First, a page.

Fried: What were you trying to accomplish when the idea for Disinformation came to you?

Metzger: Just to highlight information that doesn’t make it into the mainstream media. To give it a home, as it were. In some of these anthologies that we publish, like Everything You Know is Wrong and The Book of Lies, there were articles that Pulitzer Prize winners like Syndey Schanberg could not get published elsewhere. So now the investigative journalist has a harder and harder time finding an outlet in America. We could get this stuff out there, and there’s an audience that’s really hungry for this.

Fried: Do you feel like you are still reaching for the same goals?

Metzger: Yes, Disinformation has been around for eight years, and I had tried to get it off the ground in an earlier incarnation – originally as a TV show even earlier than that – this is 1991. Gary Baddeley and I, we just tried to turn it into a business with his arrival in 1997.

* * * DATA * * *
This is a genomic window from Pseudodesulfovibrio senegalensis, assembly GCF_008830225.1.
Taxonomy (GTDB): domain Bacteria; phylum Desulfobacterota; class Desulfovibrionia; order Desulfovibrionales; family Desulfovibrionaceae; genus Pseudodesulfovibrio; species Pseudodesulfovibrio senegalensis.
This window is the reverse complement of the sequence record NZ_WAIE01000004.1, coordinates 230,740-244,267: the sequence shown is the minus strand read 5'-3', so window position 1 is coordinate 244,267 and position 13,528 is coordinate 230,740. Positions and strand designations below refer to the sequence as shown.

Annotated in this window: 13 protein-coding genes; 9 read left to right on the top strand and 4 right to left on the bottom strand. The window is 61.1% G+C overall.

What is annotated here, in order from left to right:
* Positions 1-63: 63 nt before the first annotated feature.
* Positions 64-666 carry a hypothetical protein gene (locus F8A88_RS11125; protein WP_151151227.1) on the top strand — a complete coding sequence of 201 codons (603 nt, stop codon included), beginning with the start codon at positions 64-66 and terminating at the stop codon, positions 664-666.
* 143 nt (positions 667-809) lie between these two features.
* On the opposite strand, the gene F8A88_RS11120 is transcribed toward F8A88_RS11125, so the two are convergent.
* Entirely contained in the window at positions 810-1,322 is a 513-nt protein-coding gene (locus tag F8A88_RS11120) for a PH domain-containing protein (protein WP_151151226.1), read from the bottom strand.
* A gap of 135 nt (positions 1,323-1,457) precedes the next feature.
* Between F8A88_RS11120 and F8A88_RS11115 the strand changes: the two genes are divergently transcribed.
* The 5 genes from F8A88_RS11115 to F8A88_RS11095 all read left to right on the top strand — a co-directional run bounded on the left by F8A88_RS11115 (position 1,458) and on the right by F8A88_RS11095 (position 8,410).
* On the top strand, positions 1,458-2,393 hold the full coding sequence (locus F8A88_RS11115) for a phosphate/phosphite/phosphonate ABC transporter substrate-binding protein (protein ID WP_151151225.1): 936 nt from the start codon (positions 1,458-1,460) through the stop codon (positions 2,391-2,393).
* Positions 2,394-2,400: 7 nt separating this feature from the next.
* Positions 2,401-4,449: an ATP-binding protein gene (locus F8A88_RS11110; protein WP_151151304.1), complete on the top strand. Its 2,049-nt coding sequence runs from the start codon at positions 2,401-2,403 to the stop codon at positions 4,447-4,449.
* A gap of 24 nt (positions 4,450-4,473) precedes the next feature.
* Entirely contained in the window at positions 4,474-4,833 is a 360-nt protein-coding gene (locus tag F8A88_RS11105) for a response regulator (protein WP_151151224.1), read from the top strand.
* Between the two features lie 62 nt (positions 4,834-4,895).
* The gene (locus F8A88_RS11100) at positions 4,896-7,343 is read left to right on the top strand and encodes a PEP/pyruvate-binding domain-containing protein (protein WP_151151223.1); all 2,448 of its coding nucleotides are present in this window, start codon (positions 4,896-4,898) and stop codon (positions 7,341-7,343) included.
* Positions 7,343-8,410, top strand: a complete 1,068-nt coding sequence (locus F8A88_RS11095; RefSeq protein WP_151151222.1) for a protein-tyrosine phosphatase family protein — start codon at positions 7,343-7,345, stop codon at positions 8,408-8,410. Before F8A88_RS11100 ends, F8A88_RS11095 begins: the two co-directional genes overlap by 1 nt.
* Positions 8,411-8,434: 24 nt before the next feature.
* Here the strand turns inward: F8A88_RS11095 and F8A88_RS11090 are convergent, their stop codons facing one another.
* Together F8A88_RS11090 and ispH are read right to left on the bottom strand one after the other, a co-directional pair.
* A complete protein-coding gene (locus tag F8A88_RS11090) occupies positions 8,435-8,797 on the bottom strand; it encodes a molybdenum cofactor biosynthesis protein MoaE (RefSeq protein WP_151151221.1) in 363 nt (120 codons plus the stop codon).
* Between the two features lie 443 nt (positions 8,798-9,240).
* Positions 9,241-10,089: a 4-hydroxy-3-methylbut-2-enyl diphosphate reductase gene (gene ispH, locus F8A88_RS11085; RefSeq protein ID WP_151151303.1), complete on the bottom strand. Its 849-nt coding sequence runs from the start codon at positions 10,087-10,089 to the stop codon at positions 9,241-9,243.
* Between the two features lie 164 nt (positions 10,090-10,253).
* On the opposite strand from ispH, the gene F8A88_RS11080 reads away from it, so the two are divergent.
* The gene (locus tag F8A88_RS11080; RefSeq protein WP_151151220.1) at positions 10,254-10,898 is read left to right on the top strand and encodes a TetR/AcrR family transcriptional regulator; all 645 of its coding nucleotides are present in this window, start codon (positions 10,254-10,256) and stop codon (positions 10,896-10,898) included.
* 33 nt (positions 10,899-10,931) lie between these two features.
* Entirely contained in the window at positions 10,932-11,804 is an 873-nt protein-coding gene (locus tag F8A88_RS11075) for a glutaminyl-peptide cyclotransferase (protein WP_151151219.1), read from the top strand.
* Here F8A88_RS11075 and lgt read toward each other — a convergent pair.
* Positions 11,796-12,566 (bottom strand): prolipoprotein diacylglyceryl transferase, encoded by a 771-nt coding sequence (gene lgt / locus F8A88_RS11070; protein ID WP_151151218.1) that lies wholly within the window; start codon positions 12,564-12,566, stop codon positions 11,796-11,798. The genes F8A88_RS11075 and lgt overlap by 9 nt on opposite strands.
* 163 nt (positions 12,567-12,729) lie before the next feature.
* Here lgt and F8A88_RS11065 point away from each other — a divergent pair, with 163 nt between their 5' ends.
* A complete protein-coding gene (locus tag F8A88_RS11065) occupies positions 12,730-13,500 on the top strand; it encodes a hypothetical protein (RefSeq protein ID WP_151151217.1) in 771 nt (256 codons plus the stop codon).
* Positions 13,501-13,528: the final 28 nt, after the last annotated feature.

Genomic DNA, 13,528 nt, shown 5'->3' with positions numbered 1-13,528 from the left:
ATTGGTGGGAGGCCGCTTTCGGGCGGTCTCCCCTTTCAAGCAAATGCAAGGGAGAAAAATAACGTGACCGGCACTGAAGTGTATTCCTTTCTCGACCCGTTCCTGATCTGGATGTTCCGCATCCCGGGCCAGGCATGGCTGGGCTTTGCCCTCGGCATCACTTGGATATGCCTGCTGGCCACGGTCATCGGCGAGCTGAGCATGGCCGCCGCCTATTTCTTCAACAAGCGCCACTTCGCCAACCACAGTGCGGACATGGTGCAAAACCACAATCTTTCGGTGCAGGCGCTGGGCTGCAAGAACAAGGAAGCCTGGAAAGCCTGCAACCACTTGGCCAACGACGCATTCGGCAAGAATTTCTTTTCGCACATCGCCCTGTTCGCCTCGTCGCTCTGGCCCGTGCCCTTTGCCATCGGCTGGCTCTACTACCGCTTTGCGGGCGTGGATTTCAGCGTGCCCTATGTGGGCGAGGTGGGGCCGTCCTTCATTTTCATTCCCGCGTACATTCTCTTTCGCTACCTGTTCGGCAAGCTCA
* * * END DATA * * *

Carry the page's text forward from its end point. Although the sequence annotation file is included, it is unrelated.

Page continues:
Here’s the thing. I always wanted to have a TV Network. There was this underground TV network under TBS, Turner Broadcasting Network, this thing called Nightflight – this is 1980, maybe ’81. And it was on for a long time, but every Friday and Saturday night from 11 o’clock until 6 in the morning, it would be this really weird underground, you know, it was like everything from midget westerns to rock and roll stuff, like the Lenny Bruce performance, really crazy, crazy stuff, Firesign Theater, more counter-culture than you can name, they had some sort of representation on this network. And I was thinking that it was brilliant, and I was fascinated. All of a sudden you had something that strange in your living room. It was this unprecedented thing in my life, and I always thought that someone’s got to do an underground channel, you know….That is what I have always wanted to do – to have a TV network and to be able to program all that stuff. It would be like an anti-CNN. And I think it’s going to happen. I think the reality of it is that if we plug away at this long enough, someone is either going to fund us to try to do that, or they will hire us to do it for them.